Transportation in Porirua is in several forms.


Before steam or petrolEdit

Maori canoes were the first form of non-ambulatory transport in any part of what is now called Porirua.

In the mid-19th century, once the European settlers (with help from the Maori) had created "roads", horse-drawn vehicles were able to travel from Wellington to what is now central Porirua or to Paremata or Pauatahanui, and from that last-named they could continue further north up the Horokiri Valley towards Paekakariki and the Manawatu.


In the late 19th century, the Wellington-Manawatu Railway was completed, with the line coming down from Johnsonville and a bridge at Paremata and a route generally following the coast north.


Roads were gradually improved. New Zealand's first car was owned by the pioneer Bradey family of Pauatahanui.

Between the World Wars, the first Paremata road bridge was opened and the railway link to Wellington was considerably eased with the current route using tunnels between Kaiwharawhara and Glenside.

Gradual road improvements included the Johnsonville-Porirua Motorway completed in the 1950s, partly following the superseded railway line. A bridge heading north-east from the CBD over the Porirua Stream and railway, "The Ramp", was opened in time for the 1953 Royal Visit. Nearly half a century later, it was replaced by a new bridge off Parumoana Street further north, shortly after the main "Mungavin Bridge", joining Titahi Bay Road to Mungavin Avenue was duplicated.

Sea and airEdit

In the late 20th century, two attempts were made to run ferries from Paremata to Picton or Nelson, but bad luck and some predatory pricing from Wellington saw both fail. The jetty is still there, should anyone else want to try.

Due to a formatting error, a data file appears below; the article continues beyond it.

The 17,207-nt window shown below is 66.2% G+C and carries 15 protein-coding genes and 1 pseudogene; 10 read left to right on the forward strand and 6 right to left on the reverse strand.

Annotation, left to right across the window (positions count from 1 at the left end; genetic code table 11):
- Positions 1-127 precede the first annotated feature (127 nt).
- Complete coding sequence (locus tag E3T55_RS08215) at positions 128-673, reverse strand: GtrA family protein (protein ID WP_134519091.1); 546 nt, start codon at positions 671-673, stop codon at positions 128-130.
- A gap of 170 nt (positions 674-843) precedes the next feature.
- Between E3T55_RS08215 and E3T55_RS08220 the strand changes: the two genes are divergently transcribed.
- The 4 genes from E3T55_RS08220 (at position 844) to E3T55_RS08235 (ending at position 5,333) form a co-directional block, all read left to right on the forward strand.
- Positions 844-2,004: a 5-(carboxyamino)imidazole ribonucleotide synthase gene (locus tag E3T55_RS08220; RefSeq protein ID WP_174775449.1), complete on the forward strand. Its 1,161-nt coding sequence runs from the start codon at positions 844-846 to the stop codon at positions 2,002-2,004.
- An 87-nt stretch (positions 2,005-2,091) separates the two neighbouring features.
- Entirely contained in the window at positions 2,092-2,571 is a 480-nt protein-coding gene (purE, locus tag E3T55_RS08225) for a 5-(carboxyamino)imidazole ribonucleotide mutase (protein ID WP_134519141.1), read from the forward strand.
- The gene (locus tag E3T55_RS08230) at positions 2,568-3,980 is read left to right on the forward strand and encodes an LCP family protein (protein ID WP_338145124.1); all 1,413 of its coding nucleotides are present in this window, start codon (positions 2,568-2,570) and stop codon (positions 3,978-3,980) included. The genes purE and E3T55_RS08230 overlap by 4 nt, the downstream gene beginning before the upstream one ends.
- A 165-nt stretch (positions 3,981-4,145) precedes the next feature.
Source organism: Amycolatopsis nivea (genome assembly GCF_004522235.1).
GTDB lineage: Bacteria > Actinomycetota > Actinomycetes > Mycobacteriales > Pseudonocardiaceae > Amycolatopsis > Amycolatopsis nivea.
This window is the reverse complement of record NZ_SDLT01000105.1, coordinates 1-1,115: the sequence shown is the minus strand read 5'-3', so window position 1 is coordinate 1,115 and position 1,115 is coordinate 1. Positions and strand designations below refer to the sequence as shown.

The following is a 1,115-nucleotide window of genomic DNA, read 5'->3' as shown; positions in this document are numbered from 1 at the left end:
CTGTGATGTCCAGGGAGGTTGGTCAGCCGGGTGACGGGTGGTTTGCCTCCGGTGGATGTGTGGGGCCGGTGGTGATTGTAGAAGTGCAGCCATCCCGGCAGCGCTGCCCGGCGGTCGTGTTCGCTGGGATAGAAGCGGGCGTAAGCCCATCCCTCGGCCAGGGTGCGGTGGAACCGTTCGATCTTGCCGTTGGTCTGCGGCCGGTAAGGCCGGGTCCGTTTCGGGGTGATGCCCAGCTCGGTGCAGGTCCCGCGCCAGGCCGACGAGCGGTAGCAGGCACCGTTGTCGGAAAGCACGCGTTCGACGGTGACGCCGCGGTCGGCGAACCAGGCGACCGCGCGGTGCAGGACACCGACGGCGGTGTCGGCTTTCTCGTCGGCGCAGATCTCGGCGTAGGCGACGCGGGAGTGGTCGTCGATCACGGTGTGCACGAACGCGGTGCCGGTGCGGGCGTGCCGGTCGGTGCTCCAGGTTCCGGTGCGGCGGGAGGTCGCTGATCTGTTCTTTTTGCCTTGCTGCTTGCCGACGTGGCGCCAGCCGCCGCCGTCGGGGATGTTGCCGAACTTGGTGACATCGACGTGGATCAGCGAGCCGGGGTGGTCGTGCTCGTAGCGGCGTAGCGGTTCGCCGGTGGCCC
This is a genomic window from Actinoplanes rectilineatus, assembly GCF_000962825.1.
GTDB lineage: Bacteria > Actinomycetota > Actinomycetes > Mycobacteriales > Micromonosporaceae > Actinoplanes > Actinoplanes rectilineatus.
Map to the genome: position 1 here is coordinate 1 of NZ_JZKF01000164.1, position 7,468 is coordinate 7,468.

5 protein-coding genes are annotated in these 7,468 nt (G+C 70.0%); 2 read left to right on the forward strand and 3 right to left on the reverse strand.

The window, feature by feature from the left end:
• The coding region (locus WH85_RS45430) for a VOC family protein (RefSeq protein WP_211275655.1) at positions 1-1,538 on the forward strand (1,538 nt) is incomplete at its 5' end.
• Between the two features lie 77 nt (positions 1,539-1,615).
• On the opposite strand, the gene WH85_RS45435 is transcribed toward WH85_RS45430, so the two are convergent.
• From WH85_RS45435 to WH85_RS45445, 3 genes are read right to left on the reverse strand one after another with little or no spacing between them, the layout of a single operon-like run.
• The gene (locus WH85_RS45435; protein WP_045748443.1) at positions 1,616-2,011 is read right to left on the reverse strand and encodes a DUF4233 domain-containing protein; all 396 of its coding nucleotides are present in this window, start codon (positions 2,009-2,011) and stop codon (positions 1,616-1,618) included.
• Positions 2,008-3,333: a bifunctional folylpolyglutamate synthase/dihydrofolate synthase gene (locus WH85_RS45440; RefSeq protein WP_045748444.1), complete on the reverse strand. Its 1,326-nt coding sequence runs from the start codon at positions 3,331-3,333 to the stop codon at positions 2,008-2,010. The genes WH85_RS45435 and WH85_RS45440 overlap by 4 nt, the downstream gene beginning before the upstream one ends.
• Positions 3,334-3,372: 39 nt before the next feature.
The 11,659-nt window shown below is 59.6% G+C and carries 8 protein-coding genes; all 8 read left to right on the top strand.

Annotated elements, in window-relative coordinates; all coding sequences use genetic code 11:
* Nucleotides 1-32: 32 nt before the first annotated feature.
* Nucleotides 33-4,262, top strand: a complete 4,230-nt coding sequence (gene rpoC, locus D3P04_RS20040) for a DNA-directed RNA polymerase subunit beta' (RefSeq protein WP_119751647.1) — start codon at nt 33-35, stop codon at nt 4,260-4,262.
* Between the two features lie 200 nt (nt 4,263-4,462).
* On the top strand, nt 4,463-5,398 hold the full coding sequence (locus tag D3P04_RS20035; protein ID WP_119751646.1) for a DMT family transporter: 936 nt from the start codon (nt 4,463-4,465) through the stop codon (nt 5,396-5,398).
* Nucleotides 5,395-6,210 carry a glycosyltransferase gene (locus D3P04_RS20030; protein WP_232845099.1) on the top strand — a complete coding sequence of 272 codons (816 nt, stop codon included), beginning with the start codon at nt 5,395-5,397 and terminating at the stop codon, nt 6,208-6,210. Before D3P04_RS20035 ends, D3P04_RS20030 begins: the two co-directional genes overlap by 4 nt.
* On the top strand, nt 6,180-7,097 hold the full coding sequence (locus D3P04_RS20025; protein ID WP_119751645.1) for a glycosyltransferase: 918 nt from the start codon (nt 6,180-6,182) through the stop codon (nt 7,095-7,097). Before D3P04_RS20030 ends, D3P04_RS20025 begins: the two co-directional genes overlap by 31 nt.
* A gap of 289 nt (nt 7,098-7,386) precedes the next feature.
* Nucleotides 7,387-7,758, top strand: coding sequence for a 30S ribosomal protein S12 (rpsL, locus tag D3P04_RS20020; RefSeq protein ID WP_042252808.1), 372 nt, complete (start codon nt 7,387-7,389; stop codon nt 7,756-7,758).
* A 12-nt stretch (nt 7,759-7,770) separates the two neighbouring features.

A float plane service operated out of the harbour, just off Onepoto, for a few years.

How we manage nowEdit


Services on Tranz Metro from Wellington to Porirua and usually further north (at least to Plimmerton) are generally half-hourly from about 7am until late evening, with more at peak times and down to hourly in the late evening and at weekends. $4 to Porirua, $5 to Plimmerton; with 10 for the price of 8 on a "10-trip" ticket (transferable and never expiring) and greater reductions on monthly or quarterly "commuter" tickets.


Mungavin Bridge leads to a roundabout over a full diamond interchange. Traffic lights are at several places in the city centre, at the bottom of Whitford Brown Avenue, and (since November 2005) through Mana and Plimmerton. There are few areas of serious congestion except the Paremata Roundabout.

Buses serve nearly all suburbs, with significant rail (and intercity bus) links at Porirua and Paremata.

Walking or equestrianEdit

Most suburbs have a reasonable distribution of pedestrian shortcuts, the CBD and suburban malls have large traffic-free areas, and horses are an occasional sight on many of our roads.


Proposals for north-east motorwayEdit

Transmission Gully or the allegedly cheaper Coastal Route. The jury is still out. Well, actually preliminary hearings started within a month of the Mana traffic lights installation and will last well into 2006. See

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